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Erdogan Says May Send Troops to Libya if Requested

Erdogan Says May Send Troops to Libya if Requested

Tuesday, 10 December, 2019 - 06:15
Turkish President Recep Tayyip Erdogan. (Reuters)

President Recep Tayyip Erdogan announced on Monday that he may deploy Turkish troops to Libya if the Tripoli-based Government of National Accord (GNA) requested it.

In an interview with state broadcaster TRT Haber, he said that the United Nations arms embargo against Libya does not mean that the government cannot ask another country to deploy its forces on Libyan territory.

“In the event of such a call coming, it is Turkey’s decision what kind of initiative it will take here. We will not seek the permission of anyone on this,” he said.

Moreover, he said the Turkey and Libya can carry out joint oil and gas exploration operations off its Mediterranean coast in line with the recent maritime agreement that was signed between Ankara and the GNA.

The GNA and Turkey clinched the natural gas drilling accord last month in a step Ankara said aimed to defend its rights in the region, but that has infuriated Greece.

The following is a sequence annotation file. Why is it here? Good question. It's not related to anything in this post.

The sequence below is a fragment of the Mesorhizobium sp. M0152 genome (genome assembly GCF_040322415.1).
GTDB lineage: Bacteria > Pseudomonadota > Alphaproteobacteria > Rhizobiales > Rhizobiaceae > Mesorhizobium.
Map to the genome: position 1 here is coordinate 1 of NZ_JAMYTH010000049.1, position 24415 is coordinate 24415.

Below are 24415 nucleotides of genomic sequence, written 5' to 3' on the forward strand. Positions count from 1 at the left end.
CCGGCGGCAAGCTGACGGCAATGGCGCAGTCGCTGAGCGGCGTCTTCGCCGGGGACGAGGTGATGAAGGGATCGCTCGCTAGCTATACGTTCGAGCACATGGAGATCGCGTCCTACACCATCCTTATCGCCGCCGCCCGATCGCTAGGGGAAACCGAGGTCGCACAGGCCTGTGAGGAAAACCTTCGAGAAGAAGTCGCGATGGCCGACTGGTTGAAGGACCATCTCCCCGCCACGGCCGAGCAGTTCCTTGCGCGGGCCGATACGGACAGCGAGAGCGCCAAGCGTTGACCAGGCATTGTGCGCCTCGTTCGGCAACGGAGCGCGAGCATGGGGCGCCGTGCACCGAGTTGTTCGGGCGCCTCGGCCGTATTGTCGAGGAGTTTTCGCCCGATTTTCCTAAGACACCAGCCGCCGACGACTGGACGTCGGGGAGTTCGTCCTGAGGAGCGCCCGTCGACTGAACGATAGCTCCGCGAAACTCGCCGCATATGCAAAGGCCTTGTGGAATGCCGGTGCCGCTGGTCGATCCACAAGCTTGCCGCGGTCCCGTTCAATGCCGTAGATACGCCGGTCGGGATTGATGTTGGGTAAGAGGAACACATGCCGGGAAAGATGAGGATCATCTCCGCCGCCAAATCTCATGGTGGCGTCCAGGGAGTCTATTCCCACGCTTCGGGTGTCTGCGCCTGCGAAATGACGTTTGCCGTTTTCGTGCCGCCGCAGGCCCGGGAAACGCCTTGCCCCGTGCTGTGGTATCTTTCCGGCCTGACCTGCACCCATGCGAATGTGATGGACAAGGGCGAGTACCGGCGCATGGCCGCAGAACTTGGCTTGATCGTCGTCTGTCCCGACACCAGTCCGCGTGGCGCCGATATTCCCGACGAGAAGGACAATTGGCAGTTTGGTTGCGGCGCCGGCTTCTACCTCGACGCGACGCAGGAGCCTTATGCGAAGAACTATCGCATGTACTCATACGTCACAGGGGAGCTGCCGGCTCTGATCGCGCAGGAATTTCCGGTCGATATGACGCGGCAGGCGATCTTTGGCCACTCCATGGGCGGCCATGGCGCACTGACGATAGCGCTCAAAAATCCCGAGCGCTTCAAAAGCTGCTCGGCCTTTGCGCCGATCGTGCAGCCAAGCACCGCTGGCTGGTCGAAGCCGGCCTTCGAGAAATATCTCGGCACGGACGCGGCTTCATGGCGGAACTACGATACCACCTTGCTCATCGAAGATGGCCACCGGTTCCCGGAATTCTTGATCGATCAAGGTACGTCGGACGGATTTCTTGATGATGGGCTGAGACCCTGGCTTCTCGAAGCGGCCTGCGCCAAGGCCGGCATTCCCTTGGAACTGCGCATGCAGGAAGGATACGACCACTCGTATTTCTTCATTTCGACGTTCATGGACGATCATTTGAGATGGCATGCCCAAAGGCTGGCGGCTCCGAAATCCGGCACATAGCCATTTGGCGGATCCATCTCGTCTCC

Tensions were already running high between Greece and Turkey because of Turkish gas explorations in the eastern Mediterranean off the coast of the divided island of Cyprus. The European Union has readied sanctions against Turkey in response.

Erdogan said the accord would also allow Turkey to carry out drilling on Libya’s continental shelf with Tripoli’s approval, and that the deal was in line with international law.

The area where Turkey and Libya have drawn their maritime borders in the accord is not far south of the large Greek island of Crete.

“Other international actors cannot carry out exploration operations in these areas Turkey drew (up) with this accord without getting permission. Greek Cyprus, Egypt, Greece and Israel cannot establish a gas transmission line without first getting permission from Turkey,” Erdogan said.

Greece and Turkey are at odds over a host of issues, ranging from mineral rights in the Aegean Sea to Cyprus, which is divided into a breakaway Turkish republic in the north and the Greek-speaking Republic of Cyprus, an EU member state, in the south. Greece does not recognize the north of Cyprus.

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